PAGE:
Port Hudson State Historic Site, Louisiana

Port Hudson was a crucial site in the struggle for control of the Mississippi River during the Civil War. After New Orleans fell to the Federals in late April 1862, the Confederate army needed river batteries below the mouth of the Red River to supplement its fortifications on the river bluffs at Vicksburg, Mississippi. The bluffs near the small town of Port Hudson were the perfect site for the river batteries. Batteries were constructed along the bluffs in 1862, along with a 4 and 1/2 mile line of earthworks to protect the approaches by land. Taking the Port Hudson batteries, of course, soon became a key Union military objective in the West. The Union siege of Port Hudson began on May 23, 1863 with about 30,000 Union troops under the command of Major General Nathaniel P. Banks, against 6,800 Confederates under the command of Major General Franklin Gardner. Port Hudson surrendered on July 9, 1863, after 48 days of siege and thousands of casualties. The state historic site at Port Hudson now includes the northern portion of the battlefield and features an elevated boardwalk over the breastworks. The park also has three observation towers, six miles of trails, and a museum.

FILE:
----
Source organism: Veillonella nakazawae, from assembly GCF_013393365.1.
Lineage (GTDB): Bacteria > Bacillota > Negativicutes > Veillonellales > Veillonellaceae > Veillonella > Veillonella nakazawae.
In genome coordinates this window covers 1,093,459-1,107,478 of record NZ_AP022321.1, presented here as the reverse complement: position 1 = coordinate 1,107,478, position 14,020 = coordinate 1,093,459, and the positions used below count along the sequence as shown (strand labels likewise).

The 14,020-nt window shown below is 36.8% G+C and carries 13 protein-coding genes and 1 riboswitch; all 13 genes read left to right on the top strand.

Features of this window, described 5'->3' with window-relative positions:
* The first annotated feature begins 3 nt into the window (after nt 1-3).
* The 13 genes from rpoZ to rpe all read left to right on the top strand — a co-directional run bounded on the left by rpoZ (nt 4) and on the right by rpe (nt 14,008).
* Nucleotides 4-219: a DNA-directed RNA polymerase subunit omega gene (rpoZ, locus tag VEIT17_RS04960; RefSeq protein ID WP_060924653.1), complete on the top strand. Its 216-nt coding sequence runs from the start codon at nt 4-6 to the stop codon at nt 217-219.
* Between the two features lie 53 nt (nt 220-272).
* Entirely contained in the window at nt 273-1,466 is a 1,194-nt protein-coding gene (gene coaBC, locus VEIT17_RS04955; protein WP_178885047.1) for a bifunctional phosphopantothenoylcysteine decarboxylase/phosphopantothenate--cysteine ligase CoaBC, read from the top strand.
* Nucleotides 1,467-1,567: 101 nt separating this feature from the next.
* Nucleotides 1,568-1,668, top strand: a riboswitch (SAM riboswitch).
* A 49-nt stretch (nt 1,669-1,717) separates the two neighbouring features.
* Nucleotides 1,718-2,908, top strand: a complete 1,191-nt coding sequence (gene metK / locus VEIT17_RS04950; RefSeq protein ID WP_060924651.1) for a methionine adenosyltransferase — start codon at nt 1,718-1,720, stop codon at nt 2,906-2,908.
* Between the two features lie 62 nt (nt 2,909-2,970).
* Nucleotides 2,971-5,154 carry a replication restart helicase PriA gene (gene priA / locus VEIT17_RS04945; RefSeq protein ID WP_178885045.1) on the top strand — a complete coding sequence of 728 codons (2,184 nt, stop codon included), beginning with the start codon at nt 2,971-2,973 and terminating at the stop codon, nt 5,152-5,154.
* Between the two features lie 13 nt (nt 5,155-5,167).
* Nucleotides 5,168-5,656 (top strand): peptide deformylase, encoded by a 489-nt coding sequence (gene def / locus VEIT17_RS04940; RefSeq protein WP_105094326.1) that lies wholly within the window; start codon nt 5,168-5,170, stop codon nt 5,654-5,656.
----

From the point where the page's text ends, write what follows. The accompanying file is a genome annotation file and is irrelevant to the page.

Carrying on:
Location and Directions

Links: Port Hudson State Historic Site

 

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